AM: This may end up being tangential, but since we’ve spoken about your interest in addressing superficiality and celebrity, I want to bring up a video you recently made, Jackson 5:00 - a five minute chromatic video portrait of Michael Jackson. It’s disquieting and tantalizing at the same time. What motivated your making this? Did it have anything to do with thinking about Pissing Contest, or is it coincidental that the production of both things overlapped?
TG: The overlapping production is coincidental - Michael Jackson is a long-held fascination for me. Over the years, I’ve been a fan and a detractor, both compelled and repelled by him, but always enrapt. He is the ultimate American metaphor for everything that is triumphant and tragic about our society. He is the epitome of obsession, and since his death he’s taken up residence in a prominent place in my thoughts. I’ve made many portraits in different materials. I wanted to somehow distill his essence, removing the ornamentation, facades and iconic trademarks we’re all familiar with, and somehow minimalize a person that was anything but minimal with a piece that could speak with a quiet and subtle complexity and was open for multiple interpretations. The first version was a digital print made using photographic color samples of him as a young boy and shortly before his death presented in the form of a gradient from warm brown to ashy white. This succeeded for me to a certain extent, but to truly portray Michael Jackson there needed to be some sort of motion, even if barely perceptible. The video was a natural solution. The five minutes of chromatic change would be fifty years if I could make it happen, but it had to be palatable and attention-keeping, so I kept it to five minutes: each minute equating to a decade of his life.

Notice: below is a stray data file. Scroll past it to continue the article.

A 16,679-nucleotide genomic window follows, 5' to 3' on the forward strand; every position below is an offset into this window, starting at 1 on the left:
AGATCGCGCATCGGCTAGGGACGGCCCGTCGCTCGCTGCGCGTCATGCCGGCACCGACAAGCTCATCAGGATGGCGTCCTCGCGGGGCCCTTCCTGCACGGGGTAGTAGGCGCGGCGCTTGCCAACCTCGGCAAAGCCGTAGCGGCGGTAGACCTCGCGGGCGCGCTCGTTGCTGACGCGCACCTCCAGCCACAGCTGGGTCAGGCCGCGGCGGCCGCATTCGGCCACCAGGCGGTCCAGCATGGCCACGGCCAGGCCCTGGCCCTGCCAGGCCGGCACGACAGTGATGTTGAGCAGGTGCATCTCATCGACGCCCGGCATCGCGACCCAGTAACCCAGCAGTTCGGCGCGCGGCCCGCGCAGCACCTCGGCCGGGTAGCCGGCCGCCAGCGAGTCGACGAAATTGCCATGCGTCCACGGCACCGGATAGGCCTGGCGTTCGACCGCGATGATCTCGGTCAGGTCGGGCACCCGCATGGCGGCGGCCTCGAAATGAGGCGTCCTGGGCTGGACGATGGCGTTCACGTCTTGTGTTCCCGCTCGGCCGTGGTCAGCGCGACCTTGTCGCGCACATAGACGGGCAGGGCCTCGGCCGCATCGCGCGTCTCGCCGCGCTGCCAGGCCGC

“Sustaining An Untitled Living Room Wall Fountain Progression”